Deliverance From Jacob's Trouble (Jeremiah 30:1-31:26) July 24-25
It is not known specifically when chapters 30 and 31 of Jeremiah were written. Since they follow our previous reading, chapter 29, which contains the letter sent to the captives in Babylon, we are reading these chapters now. Indeed, there is a thematic continuity here. In the letter, Jeremiah delivered God's message that the people would later be brought back from captivity. The message of this section, communicated to Jeremiah in a dream (31:26) is also one of return from captivity—yet clearly in the end time. "In the latter days," God says, "you will consider it" (30:24). This ties in with "Behold, the days are coming..." in verse 3. We will see more about this phrase in our next reading.
In no way can the return of this section refer to merely the Jewish return from the ancient Babylonian captivity. Notice that this is a return of Judah and Israel to the Promised Land (verses 3, 10). This has never happened. However, some who recognize that this section is a prophecy of events in modern times have argued that it refers to the Jewish return to establish the state of Israel in the 1900s. Yet it is only a low percentage of Jews in the world who have returned to live in the land of Israel. Moreover, only a very small percentage of Jews are ethnically descended from Israelites of the northern tribes. Most are descended from the southern tribes of Judah, Benjamin and Levi. Moreover, most of the people in the world today who are descended from the northern tribes of Israel are not Jews at all—rather, they are largely people of northwest European heritage (as northwest Europe is the area to which the "lost tribes" eventually migrated following their ancient captivity). The United States and Britain are the preeminent nations descended from ancient Israel (download or request our free booklet The United States and Britain in Bible Prophecy to learn more).
Also noteworthy is the great joy described in Jeremiah's account of the return from captivity. When some of the Jews under Zerubbabel returned from Babylonian captivity, they apparently were not feeling relieved and liberated, since they had not suffered an oppressive slavery prior to this. They had mixed feelings when they arrived at Jerusalem, saw the ruins and realized they would not be able to restore the temple to its former glory (Ezra 3:11-13; Haggai 2:1-3). Shortly before Nehemiah came to Jerusalem, he "wept and mourned for many days" at the pitiful state of Jerusalem (Nehemiah 1:3-4). So the description in Jeremiah 30-31 of miraculous interventions, huge masses of people and great excitement, joy and thanksgiving just does not fit the return of Jews from Persian-ruled Babylon.
We should also observe that the release from captivity described here follows a period of greatest suffering for both Israel and Judah (Jeremiah 30:4-7). The greatest suffering the people of the northern kingdom had experienced so far was the Assyrian conquest of their nation and their subsequent deportations. Yet God could not here be referring to those events, as He gave Jeremiah this prophecy of Israel's suffering more than a century later. So to what was He referring?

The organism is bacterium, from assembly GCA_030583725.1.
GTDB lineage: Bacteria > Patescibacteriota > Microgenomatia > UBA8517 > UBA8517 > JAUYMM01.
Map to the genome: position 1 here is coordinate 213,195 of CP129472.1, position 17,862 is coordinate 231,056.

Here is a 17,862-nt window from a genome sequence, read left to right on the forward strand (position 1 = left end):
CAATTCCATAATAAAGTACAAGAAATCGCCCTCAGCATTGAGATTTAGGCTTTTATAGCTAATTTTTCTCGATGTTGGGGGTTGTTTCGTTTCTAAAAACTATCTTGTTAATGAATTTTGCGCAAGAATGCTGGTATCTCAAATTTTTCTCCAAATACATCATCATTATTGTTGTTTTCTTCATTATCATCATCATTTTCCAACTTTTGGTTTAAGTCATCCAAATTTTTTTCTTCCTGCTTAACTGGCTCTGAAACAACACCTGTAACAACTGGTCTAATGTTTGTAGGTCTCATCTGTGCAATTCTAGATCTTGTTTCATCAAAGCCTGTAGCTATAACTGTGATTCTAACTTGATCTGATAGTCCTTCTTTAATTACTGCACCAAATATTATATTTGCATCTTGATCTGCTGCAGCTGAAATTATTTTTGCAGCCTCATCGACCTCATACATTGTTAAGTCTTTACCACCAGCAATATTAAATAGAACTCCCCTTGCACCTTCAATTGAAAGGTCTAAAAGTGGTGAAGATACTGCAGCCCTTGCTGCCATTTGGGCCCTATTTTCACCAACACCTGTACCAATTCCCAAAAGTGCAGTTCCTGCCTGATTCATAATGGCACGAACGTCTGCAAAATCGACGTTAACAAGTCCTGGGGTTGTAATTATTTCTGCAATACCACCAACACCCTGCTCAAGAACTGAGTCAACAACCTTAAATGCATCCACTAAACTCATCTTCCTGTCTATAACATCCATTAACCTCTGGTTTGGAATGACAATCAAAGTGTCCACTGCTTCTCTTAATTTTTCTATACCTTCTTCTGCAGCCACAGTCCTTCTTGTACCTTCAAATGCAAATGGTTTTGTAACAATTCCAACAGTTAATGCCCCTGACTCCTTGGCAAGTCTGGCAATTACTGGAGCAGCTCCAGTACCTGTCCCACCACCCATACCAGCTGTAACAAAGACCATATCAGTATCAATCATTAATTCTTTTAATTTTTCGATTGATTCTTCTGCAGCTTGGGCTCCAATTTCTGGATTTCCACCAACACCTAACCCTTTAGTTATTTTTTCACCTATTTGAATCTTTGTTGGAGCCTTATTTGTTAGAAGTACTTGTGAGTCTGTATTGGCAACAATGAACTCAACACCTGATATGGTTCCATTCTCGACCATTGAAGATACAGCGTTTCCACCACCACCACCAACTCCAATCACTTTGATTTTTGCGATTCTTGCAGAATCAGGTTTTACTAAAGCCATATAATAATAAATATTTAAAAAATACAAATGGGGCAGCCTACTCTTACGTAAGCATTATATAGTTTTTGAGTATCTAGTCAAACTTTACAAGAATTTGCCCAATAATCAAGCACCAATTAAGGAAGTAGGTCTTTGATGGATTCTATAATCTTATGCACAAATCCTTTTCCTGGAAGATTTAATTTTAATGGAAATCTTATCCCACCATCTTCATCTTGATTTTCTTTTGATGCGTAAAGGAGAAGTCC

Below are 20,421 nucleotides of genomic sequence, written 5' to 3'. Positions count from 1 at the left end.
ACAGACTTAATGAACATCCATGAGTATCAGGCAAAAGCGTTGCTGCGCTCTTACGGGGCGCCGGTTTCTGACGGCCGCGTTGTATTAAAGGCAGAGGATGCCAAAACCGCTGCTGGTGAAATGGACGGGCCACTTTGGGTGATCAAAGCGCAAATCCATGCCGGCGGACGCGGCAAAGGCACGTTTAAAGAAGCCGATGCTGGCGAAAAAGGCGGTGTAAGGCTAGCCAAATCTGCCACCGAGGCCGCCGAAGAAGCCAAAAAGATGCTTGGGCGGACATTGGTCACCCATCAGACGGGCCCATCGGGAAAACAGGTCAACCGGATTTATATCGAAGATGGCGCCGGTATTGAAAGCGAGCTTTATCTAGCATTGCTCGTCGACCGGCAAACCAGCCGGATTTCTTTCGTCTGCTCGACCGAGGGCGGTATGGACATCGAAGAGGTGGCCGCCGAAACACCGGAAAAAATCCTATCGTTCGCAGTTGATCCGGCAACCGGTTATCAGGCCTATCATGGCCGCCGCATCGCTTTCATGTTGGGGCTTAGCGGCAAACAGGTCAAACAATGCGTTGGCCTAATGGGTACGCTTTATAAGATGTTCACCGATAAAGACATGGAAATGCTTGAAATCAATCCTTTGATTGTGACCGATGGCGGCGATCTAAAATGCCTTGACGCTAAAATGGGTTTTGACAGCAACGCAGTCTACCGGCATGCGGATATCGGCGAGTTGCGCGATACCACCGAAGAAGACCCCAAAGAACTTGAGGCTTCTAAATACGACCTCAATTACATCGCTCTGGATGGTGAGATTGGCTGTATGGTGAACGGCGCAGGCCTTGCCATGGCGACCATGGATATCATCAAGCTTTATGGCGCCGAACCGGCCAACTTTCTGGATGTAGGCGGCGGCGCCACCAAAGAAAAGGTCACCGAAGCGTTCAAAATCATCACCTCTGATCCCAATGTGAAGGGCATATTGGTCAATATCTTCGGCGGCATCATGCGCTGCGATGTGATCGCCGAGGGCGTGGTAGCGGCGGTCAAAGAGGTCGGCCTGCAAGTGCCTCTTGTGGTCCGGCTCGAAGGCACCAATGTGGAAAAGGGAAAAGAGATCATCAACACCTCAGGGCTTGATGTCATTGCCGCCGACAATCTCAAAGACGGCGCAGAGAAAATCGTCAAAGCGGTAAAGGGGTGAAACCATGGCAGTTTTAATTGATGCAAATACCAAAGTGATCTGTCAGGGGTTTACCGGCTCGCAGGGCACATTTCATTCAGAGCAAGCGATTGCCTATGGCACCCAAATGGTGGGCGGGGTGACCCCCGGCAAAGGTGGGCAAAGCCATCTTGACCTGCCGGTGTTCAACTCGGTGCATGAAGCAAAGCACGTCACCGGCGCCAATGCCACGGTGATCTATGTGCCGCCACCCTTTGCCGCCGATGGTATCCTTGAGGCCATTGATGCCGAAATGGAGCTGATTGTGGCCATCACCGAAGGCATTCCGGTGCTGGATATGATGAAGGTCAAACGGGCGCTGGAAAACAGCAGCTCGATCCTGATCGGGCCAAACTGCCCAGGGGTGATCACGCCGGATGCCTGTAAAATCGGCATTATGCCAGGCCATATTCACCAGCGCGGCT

Notice verse 8: "Alas! For that day is great, so that none is like it; and it is the time of Jacob's trouble, but he shall be saved out of it"—that is, after suffering through it, not that Israel would never have to go through it at all. This is parallel with other passages of Scripture. The end of Daniel 11 describes events "at the time of the end" (verse 40). Of the same period, the Jewish prophet Daniel was told, "At that time...there shall be a time of trouble, such as never was since there was a nation, even to that time. And at that time your people shall be delivered" (12:1). The next verses show that this refers to the time of the resurrection at Christ's return. We see this here in Jeremiah 30 as well. God says He will "raise up" King David after this terrible time (verse 9), so there should really be no question that we are dealing with future events.
Matthew 24:21-22 says of the time preceding Christ's second coming, "For then there will be great tribulation, such as has not been since the beginning of the world until this time, no, nor ever shall be. And unless those days were shortened, no flesh would be saved [preserved alive]; but for the elect's sake those days will be shortened." Clearly, there is not more than one worst time ever. These verses are all describing the same period. Jeremiah 30:12-15, regarding Israel's incurable affliction and wound, abandonment by allies and severe chastisement from God is obviously parallel to Hosea 5:12-15, which was previously explained in the Bible Reading Program to be a prophecy of this same period of the Great Tribulation.
This will be a time of terrible calamity for the American people, other nations of British heredity, certain peoples of northwest Europe and the Jews—to soon be followed by the entire world suffering the greatest catastrophes imaginable. All the dreadful events of human history will pale before the awful and horrific events that are coming. But each scriptural announcement of this worst time that is yet to happen is accompanied by a message of hope: "but he shall be saved out of it"; "your people shall be delivered"; "those days will be shortened."